Chapter 18 Mass Wasting (movement)
Mass Wasting – process in which gravity pulls soil, debris, sediment, and broken rock (collectively known as regolith) down a hillside or cliff Avoidance – approach for avoiding a geologic hazard such as mass wasting by learning to recognize the characteristics of an unstable slope and by not building or engaging in other activities there * with growing population, people are now building communities with neighborhoods in places like stream valleys that are prone to flooding, slopes of active volcanoes, fault zones with earthquakes hazards, shorelines where ocean is constant threat, and hillsides that are vulnerable to mast wasting * by moving onto and living on these areas, exacerbates the problem, makes area more dangerous Vaiont Dam
* dam in the Italian Alps, purpose to trap river in order to cerate reservoir and generate power for surrounding communities * building water level affected groundwater level, and walls of dam, accelerating downward movement of mountainside was filling the reservoir * massive block of soil 2 km long 1.5 km wide fell down the mountain into the reservoir, causing titanic wave 100 m high that overtopped the dam and slammed into town of Longarone, killing 2600 people Undercutting – river erosion removes rock at the base of the hillside that previously buttressed the limestone * dam survived and still stands, but dam closed and abandon Geological Engineering – study of geological processes and the role they play in engineering projects and safety, heavily focused on after the disaster Creep – slow, down slope migration of soil under the influence of gravity * occur over months to centuries
Solifluction – type of soil creep that occurs in water saturated regolith in cold climates * most is seen in permafrost zones – ground that is permanently frozen but develops a thawed layer in the summer * produces distinctive wave forms of slowly sliding soil on hill slopes where the top soil remains saturated with water for long periods but is able to slide on an underlying layer of weakness Slump – occurs when regolith suddenly drops a short distance down a slope, usually as a cohesive block of earth that simultaneously slides and rotates along a failure surface shaped like the bowl of a spoon * typically upper surface of the rotating block remains relatively undisturbed * especially common in places where clay rich sediments are exposed along a steep bank * often occur as result of human activity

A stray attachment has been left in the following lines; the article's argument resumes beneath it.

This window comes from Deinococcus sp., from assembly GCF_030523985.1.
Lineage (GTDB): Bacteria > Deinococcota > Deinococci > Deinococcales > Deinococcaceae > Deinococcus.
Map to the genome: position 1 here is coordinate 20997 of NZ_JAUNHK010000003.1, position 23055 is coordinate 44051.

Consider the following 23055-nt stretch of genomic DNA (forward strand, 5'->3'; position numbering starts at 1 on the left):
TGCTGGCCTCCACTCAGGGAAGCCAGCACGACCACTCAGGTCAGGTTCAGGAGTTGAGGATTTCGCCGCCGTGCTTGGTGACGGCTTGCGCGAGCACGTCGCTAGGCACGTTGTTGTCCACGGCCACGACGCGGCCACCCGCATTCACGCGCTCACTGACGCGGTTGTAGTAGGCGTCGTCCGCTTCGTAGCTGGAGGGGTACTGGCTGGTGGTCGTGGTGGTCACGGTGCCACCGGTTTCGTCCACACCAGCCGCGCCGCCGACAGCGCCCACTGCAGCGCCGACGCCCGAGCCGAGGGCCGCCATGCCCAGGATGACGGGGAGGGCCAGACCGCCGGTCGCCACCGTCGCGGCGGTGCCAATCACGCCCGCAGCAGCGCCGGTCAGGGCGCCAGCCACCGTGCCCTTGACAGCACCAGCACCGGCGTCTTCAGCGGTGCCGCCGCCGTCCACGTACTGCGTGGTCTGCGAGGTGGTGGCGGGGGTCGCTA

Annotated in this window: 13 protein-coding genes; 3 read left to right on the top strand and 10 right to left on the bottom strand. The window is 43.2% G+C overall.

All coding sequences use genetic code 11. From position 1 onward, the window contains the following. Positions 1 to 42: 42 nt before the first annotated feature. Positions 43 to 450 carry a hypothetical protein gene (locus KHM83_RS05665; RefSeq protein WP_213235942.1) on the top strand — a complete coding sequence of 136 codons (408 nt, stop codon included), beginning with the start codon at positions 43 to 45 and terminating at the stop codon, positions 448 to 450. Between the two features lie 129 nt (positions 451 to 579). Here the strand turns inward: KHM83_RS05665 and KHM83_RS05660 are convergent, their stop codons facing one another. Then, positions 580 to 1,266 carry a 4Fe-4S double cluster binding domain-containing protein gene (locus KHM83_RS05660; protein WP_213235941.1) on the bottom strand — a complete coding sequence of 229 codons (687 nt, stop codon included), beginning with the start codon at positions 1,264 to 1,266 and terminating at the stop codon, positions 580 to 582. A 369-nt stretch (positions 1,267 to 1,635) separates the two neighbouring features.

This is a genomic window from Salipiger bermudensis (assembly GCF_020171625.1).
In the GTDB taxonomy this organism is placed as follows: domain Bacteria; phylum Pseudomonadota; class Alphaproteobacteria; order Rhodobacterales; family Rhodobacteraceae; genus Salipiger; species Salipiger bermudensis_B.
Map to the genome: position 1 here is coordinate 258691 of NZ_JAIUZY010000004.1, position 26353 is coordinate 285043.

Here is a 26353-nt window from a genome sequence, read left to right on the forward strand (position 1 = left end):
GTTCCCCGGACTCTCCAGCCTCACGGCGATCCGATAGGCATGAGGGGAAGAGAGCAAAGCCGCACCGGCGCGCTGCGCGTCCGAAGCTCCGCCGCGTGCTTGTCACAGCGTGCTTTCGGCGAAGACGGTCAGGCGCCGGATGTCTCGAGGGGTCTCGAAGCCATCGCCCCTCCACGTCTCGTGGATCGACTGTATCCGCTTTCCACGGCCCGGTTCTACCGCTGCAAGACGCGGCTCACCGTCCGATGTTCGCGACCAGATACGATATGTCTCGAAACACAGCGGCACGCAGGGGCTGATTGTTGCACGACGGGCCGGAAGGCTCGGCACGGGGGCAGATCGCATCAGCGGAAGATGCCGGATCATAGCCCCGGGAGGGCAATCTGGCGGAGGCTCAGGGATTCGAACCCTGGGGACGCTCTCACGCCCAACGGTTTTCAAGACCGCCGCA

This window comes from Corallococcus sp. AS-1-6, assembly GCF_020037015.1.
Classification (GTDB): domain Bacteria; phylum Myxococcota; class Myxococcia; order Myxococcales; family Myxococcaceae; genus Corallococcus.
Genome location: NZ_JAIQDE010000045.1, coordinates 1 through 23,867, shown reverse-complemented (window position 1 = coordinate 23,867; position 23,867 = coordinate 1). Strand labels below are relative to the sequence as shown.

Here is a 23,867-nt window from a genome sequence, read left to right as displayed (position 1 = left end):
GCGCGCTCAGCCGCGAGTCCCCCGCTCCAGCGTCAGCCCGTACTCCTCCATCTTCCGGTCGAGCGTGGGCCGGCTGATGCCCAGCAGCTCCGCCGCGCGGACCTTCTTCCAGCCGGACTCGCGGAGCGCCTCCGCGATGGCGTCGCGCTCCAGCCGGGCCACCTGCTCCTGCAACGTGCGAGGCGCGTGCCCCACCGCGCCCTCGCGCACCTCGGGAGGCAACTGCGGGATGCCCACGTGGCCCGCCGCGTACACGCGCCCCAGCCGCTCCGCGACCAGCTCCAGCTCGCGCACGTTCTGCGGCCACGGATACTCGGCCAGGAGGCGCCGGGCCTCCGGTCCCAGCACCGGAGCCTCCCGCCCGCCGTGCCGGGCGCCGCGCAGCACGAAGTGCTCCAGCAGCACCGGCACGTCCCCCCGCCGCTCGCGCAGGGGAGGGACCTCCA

Mud/Debris Flow – rivers of rock, earth, and other debris saturated with water * mud flows less viscous than debris flow because mud flow comprised of mud, while debris flow carry particles ranging in size as big as boulders distinguishing feature of debris or mud flow – tendency for material to exhibit turbulent flow characteristics (flows, not rolls or etc) * result from heavy rains in areas with abundance of sediment with steep slopes Rock Slides and Debris Slides – result when a slope fails along a plane of weakness * characterized by unconsolidated rock, debris, and regolith that have moved downslope along a relatively shallow failure plane * rock slide usually lacks debris instead consists of bocks or rock in a chaotic mass * popularly known as landslides
Rockfalls – occur when an accumulation of consolidated rock is dislodged and falls through the air, or free falls, due to force of gravity Debris falls – similar to rockfalls, but usually involce mixture of soil, regolith, vegetation, and rocks * closely associated with steep cliffs
Avalanches (type of debris flow) – fast-flowing, fluidized mass of snow, ice, air, and occasionally some regolith that cascades down a mountainside due to the collapse of a snowfield Lahars (type of mud flow)– mud flow composed of pyroclastic ash, lapilii, and water that flows down the slopes of a volcano * have consistency of concrete, fluid when moving but become...
Please join StudyMode to read the full document